NEW YORK -- If there's one person on the Mets' roster that can empathize with Jason Bay's situation, it's catcher Josh Thole.
Bay crashed into the wall on Friday while chasing down Jay Bruce's fly ball in the second inning. He was moved to the seven-day concussion list on Saturday. This is Bay's second bout with a concussion, as he missed the last two months of the 2010 season with one after he crashed into the left-field wall in Dodger Stadium. Thole returned from the disabled list on June 1, after suffering the second concussion of his career on May 8.
"It gets scarier because you go sit in doctors' offices and hear doctors tell you that you could be one away if you have a serious one," Thole said. "Then you start talking about stuff you don't really want to talk about. That's stuff you don't want to hear."
Manager Terry Collins said he hadn't talked to Bay on Saturday because he wanted his outfielder to stay home and rest. He guessed Bay would need more time on the disabled list than the seven days allotted for concussions.
"It's not easy," Thole said. "You have headaches. You want to be out here just as bad as anybody, and all you can do is be quarantined to your room, pretty much."
While Thole acknowledged the severity of concussions and the caution that needs to go into handling them because of the potential long-term effects, he downplayed the seriousness of the injury in baseball as compared to other more physical sports.
"It's different. Football, hockey and boxing are getting all of this big PR because of what's happening with the concussions in the NFL, but I personally feel like that's two different kind of concussions," Thole said. "You're talking about four straight quarters of just getting pounded to the head. Again, it's serious if you get hit in the head by a fastball, no question. It's serious if you get hit in the head at home plate or run into a wall. That's serious stuff, but a guy is taking a blow with his knuckles to your head time after time, not just one time, and then you're going to sit out for 15 days and do it all over again."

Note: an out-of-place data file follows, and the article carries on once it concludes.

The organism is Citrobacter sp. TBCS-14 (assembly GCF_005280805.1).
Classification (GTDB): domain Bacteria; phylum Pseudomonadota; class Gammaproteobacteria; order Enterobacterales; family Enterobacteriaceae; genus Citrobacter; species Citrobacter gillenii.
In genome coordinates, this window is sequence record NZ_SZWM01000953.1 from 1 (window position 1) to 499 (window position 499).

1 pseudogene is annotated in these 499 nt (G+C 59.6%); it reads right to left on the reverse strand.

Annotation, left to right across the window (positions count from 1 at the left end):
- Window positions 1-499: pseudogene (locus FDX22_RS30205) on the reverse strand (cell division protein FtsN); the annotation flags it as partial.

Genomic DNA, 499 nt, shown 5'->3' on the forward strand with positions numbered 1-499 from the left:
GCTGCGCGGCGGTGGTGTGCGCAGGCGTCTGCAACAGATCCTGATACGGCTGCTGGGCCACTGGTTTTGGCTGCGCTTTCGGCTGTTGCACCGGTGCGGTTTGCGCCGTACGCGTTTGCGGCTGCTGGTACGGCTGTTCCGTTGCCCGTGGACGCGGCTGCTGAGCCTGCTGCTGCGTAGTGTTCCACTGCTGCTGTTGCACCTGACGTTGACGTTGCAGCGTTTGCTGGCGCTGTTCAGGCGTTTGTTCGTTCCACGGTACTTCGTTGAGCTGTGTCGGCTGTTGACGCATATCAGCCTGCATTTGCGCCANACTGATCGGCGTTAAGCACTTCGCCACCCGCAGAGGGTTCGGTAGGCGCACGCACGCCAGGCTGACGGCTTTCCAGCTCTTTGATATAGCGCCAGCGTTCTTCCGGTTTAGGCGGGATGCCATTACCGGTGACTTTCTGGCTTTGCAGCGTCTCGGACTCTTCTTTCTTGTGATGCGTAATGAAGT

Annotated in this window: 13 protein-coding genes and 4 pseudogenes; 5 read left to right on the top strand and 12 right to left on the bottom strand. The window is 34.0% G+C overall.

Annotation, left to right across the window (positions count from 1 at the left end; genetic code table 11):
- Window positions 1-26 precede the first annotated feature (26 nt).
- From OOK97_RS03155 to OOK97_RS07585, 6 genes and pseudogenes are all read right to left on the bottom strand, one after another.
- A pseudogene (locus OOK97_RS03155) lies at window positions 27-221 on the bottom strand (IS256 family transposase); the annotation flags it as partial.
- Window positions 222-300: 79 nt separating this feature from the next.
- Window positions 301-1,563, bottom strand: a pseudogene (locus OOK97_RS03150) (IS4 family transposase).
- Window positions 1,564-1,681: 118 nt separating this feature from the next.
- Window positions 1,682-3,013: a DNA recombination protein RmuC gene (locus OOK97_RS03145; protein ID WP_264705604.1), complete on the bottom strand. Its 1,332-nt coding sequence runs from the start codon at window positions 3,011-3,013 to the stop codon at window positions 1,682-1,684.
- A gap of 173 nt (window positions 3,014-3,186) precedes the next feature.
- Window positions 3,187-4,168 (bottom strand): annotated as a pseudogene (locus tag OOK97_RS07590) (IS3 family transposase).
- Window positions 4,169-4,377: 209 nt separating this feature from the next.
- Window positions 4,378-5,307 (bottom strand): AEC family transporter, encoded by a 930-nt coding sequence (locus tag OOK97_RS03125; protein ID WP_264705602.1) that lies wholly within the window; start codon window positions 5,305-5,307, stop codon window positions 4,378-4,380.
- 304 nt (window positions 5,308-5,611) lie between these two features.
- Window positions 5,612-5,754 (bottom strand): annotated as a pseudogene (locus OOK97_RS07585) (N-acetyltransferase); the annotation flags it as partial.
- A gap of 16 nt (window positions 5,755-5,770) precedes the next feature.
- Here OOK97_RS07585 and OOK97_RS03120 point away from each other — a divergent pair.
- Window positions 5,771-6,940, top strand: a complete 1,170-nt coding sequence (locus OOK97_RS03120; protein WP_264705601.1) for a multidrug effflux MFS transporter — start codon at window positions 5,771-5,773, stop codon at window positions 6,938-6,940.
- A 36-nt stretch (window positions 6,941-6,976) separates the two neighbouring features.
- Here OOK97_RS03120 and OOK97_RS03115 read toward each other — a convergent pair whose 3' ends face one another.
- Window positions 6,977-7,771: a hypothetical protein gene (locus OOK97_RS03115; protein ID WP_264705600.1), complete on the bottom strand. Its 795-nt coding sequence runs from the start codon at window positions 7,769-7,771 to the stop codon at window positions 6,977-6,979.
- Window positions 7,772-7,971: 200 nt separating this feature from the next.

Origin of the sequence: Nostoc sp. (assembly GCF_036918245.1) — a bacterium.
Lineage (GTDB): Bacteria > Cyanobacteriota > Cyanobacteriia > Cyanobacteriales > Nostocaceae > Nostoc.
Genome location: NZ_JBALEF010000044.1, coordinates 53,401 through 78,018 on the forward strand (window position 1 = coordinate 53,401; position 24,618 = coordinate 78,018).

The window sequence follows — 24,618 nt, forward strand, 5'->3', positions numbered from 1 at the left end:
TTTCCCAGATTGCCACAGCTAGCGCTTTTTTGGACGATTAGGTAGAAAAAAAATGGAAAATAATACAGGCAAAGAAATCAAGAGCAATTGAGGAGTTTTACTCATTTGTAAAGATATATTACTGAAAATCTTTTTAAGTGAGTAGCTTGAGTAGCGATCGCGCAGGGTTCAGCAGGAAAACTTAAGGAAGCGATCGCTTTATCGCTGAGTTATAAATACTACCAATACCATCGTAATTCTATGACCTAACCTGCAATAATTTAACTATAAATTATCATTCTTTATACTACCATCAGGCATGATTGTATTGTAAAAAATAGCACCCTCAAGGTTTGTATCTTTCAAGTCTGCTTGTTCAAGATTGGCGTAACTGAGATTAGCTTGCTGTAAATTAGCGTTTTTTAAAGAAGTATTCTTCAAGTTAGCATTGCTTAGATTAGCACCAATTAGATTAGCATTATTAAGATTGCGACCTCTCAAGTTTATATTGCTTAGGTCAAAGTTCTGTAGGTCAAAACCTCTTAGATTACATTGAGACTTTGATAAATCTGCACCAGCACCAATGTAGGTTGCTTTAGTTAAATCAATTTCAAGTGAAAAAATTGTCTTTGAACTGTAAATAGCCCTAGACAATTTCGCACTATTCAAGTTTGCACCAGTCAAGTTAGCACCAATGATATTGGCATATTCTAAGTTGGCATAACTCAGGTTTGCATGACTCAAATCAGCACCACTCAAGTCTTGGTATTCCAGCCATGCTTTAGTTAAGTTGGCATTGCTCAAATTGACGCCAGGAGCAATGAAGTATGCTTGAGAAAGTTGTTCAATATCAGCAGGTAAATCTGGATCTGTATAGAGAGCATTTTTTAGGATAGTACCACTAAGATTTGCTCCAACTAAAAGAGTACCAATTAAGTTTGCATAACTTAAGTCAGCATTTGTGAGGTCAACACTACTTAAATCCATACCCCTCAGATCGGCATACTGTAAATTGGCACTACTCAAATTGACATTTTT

Bay goes on seven-day DL; Turner recalled
NEW YORK -- The Mets recalled infielder Justin Turner from Triple-A Buffalo on Saturday in response to Jason Bay's move to the seven-day concussion list. Turner had missed 17 games due to an ankle injury he suffered during a rundown on May 27.
"This was the right move at the right time for us," manager Terry Collins said. "He's a good enough player. He really gives us a very good option off the bench of a guy who can handle the bat."
Turner feels pain in his ankle when he wakes up in the morning, but it eventually subsides after walking around on it for a few minutes. He has been wearing an ankle sleeve with light tape on top of it during games. He said his return to the team was a lot faster than he initially expected when he suffered the injury.
"When I first did it, I thought I broke it, so this is a lot quicker than that," Turner said. "I've [hurt] my ankle a couple times before and been back on it in less than a week. This was a situation where we wanted to be a little more careful with it, and be closer to 100 percent before I was back."
Turner is one of the five options Collins has been forced to use at shortstop as a result of injuries. With Ruben Tejada and Ronny Cedeno on the disabled list, Collins said he'd consider moving Turner back to the position. He wants to assure Turner's ankle is fine before making any decisions. Turner played second base in a rehab game on Friday and shortstop the night before.